We turn to the individual claims.

A. Claims Against Christie Clinic

Plaintiff asserts two claims against Christie Clinic: a third-party beneficiary, breach-of-contract claim and a fraud claim. Christie Clinic moved to dismiss these claims under both section 2-615, for failure to state a claim, and section 2-619. We first consider Christie Clinic's section 2-615 motion to dismiss.

For a section 2-615 motion to dismiss, we accept the allegations in the complaint as true. Ziemba v. Mierzwa, 142 Ill. 2d 42, 47, 566 N.E.2d 1365, 1366 (1991). The complaint includes not only the complaint itself, but also exhibits attached to it. Mars, Inc. v. Heritage Builders of Effingham, Inc., 327 Ill. App. 3d 346, 355, 763 N.E.2d 428, 437 (2002). If allegations in the complaint conflict with the exhibit, the exhibit controls. Mars, 327 Ill. App. 3d at 355, 763 N.E.2d at 437. We examine the complaint to "determine whether the allegations ***[,] construed in a light most favorable to the plaintiff, are sufficient to establish a cause of action upon which relief may be granted." Stroger v. Regional Transportation Authority, 201 Ill. 2d 508, 516, 778 N.E.2d 683, 688 (2002).

1. Third-Party Beneficiary

Count I asserts a third-party beneficiary, breach-of-contract claim against Christie Clinic. Plaintiff contends the Agreement between Christie Clinic and PersonalCare gave her third-party beneficiary rights, because it was created with the intent to confer a direct benefit upon plaintiff and other class members. Count I further alleges Christie Clinic breached the Agreement by violating the hold-harmless provision, which, she contends, prohibits Christie Clinic from seeking payments other than deductibles and copayments from HMO members, including plaintiff. Plaintiff alleges Christie Clinic breached the Agreement by (1) collecting or attempting to collect from plaintiff and other class members charges for services covered by the Agreement; and (2) improperly claiming liens against funds belonging to plaintiff and other class members. Plaintiff states "$28,750.50 [has] been tied up since August 6, 1999."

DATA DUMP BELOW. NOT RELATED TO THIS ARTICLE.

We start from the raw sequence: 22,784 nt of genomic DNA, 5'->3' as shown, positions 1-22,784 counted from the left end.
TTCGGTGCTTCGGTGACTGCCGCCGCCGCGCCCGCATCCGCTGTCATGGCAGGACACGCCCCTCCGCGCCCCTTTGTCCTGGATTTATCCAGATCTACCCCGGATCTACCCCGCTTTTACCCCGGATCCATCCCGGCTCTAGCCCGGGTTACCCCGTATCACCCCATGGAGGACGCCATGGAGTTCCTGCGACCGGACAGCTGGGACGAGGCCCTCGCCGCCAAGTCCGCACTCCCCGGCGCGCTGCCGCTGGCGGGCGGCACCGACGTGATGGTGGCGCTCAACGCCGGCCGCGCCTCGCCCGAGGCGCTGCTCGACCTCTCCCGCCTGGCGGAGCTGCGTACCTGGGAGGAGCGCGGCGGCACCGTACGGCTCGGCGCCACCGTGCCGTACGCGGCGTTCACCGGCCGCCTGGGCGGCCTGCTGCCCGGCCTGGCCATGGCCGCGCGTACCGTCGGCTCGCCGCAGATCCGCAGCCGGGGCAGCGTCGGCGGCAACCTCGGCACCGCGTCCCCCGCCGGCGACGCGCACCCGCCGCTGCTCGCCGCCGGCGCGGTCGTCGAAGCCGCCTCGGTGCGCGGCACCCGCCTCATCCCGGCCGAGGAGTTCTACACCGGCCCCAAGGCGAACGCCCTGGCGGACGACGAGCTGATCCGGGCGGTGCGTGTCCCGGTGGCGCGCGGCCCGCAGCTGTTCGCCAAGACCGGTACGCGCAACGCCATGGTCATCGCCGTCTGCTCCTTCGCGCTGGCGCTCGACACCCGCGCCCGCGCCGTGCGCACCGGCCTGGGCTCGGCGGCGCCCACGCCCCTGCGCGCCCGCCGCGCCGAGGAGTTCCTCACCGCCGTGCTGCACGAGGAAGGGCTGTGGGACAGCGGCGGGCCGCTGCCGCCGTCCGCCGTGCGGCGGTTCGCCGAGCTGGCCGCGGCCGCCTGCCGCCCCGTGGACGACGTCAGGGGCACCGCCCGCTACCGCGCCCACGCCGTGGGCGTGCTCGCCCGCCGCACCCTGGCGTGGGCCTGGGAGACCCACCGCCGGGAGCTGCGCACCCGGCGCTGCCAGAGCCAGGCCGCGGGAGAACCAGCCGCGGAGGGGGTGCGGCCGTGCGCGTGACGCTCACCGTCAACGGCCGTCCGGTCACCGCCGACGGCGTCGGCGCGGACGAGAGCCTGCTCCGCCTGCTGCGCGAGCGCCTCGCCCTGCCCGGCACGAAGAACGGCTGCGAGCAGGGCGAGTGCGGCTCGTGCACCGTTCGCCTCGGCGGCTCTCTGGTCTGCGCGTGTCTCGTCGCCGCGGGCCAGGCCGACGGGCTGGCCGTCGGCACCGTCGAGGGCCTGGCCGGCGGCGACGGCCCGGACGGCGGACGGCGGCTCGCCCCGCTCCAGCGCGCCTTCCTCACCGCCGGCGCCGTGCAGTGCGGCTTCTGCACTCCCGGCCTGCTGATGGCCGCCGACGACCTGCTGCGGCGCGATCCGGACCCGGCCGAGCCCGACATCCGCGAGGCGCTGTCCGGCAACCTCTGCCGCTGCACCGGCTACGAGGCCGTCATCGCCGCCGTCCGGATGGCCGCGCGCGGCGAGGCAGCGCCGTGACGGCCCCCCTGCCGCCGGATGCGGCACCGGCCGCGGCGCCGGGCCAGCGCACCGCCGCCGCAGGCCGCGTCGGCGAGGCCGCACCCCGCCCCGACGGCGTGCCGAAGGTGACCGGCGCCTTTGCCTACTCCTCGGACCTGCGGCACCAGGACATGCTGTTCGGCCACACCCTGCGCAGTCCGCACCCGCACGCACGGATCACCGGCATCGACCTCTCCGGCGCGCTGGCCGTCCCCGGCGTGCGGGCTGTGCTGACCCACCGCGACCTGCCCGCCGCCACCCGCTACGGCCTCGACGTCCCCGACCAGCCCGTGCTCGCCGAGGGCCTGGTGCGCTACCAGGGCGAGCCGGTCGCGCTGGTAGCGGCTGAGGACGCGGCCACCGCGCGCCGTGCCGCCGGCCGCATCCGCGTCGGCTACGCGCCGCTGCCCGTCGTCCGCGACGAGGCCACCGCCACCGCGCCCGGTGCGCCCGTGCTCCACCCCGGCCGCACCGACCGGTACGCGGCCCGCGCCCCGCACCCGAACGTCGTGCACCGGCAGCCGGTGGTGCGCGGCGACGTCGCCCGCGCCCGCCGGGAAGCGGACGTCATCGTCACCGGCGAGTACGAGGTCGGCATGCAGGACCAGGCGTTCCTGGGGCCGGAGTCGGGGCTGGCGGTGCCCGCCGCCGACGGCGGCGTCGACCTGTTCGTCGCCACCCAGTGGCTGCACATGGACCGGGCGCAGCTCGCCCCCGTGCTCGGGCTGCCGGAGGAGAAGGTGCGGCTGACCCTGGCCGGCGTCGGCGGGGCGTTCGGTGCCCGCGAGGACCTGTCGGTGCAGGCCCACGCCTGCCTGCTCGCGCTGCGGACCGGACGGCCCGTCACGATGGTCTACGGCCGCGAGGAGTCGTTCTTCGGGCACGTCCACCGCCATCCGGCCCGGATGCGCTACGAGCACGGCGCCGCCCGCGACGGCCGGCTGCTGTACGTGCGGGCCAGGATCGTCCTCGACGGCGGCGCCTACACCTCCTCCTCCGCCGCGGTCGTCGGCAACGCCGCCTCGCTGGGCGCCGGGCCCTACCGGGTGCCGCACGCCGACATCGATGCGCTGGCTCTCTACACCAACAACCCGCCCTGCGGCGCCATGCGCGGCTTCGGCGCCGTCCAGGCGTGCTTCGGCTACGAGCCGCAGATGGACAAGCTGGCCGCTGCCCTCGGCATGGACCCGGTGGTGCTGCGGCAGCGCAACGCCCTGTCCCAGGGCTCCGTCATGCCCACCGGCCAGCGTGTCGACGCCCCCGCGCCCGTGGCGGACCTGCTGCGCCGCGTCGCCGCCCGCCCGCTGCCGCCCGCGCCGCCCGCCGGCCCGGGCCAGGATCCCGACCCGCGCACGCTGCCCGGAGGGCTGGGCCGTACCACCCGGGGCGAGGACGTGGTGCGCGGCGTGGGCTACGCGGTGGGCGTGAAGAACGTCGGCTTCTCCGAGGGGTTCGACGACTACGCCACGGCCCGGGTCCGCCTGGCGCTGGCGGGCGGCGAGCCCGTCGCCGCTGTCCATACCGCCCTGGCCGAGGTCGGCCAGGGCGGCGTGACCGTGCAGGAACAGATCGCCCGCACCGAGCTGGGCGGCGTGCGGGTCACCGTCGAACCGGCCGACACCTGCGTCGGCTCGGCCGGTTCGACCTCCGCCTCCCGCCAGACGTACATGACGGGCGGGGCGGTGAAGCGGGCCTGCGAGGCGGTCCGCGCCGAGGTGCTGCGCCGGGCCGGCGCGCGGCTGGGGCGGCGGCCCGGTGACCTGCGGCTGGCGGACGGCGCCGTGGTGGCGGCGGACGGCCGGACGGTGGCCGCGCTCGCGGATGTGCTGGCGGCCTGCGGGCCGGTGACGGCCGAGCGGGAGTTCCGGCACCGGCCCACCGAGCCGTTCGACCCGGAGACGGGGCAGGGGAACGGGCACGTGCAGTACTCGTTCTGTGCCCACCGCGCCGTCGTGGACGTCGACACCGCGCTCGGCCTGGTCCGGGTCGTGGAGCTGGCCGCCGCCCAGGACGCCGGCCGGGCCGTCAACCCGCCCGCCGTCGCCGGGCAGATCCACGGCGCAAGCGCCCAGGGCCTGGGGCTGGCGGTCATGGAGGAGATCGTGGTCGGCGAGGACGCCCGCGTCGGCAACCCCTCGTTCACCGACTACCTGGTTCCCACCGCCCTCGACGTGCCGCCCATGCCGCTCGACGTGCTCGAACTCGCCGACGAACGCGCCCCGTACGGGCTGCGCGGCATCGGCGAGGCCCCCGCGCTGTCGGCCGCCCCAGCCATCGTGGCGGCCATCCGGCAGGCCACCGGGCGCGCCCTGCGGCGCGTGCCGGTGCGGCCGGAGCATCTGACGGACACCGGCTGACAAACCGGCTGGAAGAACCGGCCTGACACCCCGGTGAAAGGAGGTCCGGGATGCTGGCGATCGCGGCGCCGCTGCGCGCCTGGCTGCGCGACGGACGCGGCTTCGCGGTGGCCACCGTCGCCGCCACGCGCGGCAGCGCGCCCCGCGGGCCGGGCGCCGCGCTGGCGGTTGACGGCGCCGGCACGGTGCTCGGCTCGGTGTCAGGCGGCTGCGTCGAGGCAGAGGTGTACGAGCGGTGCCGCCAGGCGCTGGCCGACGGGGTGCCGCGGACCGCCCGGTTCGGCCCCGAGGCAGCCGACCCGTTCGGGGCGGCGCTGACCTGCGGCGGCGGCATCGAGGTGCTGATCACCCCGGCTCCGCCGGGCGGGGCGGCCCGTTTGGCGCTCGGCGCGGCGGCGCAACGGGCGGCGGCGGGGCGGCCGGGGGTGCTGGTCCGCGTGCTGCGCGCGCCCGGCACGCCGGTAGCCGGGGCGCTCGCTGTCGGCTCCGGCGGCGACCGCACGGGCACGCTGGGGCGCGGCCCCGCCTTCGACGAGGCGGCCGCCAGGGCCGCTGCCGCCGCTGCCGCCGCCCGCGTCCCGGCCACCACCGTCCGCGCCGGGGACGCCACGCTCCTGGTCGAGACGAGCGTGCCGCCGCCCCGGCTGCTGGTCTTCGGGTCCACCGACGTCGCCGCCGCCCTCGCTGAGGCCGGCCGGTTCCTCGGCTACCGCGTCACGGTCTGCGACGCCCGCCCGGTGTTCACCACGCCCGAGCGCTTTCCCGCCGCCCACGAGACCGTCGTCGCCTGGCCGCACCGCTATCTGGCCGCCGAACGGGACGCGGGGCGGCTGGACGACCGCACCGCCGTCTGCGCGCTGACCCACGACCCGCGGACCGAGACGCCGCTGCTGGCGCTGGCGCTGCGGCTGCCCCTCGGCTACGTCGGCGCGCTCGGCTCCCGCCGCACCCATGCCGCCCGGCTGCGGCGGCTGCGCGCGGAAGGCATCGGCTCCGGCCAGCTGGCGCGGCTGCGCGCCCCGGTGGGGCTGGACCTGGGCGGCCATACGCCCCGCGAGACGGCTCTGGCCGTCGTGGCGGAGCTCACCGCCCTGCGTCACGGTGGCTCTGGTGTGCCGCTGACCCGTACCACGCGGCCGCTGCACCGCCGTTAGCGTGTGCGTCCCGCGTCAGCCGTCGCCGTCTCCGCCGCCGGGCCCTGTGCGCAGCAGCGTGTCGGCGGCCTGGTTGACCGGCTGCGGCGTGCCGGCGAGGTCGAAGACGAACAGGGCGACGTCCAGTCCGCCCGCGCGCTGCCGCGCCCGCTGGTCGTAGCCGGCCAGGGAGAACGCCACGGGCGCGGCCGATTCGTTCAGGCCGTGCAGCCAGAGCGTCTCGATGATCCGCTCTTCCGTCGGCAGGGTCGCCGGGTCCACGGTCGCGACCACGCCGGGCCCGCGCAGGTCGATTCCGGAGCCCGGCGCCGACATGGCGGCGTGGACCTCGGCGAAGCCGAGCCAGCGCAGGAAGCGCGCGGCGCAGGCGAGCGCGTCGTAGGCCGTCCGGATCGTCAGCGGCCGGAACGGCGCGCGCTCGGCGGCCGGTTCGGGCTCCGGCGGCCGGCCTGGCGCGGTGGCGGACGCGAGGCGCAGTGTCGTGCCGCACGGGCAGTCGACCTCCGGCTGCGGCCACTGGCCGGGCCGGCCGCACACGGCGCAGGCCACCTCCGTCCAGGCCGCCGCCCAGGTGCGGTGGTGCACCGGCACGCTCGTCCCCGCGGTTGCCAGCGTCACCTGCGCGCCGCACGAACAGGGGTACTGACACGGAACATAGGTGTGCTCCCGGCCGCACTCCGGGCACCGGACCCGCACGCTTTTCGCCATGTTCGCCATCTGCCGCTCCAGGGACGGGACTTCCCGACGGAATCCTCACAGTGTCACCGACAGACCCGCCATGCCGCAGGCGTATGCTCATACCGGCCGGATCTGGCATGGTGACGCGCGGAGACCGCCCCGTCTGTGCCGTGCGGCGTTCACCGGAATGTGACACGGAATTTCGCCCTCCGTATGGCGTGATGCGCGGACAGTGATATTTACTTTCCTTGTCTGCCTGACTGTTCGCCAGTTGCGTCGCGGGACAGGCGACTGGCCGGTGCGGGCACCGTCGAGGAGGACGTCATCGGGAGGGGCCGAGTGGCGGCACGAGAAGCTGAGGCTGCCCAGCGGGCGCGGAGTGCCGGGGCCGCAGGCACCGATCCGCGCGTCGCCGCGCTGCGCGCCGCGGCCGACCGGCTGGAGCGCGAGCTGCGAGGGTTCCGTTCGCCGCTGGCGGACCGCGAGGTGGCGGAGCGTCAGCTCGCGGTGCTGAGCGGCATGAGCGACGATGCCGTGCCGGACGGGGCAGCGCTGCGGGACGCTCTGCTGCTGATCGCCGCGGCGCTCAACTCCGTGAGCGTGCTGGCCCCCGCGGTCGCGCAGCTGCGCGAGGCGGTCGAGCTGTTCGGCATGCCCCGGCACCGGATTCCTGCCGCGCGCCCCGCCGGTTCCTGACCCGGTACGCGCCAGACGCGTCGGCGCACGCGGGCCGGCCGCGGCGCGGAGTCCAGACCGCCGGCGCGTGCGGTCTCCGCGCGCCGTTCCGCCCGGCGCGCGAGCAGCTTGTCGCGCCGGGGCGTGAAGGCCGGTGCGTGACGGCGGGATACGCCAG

To recover as a third-party beneficiary, plaintiff must plead facts that would establish the contract was breached. See Segall v. Berkson, 139 Ill. App. 3d 325, 332, 487 N.E.2d 752, 757 (1985). Christie Clinic disputes plaintiff's argument and states the Physicians Lien Act (770 ILCS 80/1 (West 2000)) authorizes the lien and the lien did not breach the Agreement.

The Physicians Lien Act allows physicians to attach liens upon settlements and judgments for the reasonable charges for the treatment provided:

"Every licensed physician practicing in this State who renders services by way of treatment to injured persons, except services rendered under the provisions of the Workers' Compensation Act or the Workers' Occupational Diseases Act, shall have a lien upon all claims and causes of action for the amount of his reasonable charges up to the date of payment of such damages." 770 ILCS 80/1 (West 2000).

Christie Clinic maintains the Agreement, when read as a whole, preserves its rights under the Physicians Lien Act. Christie Clinic points to article III, section W, the subrogation clause, and maintains this clause reserves its right "to seek to recover charges incurred as a result of providing Medical/Hospital Services which are the liability of a third party." Christie Clinic further states the hold-harmless provision is not ...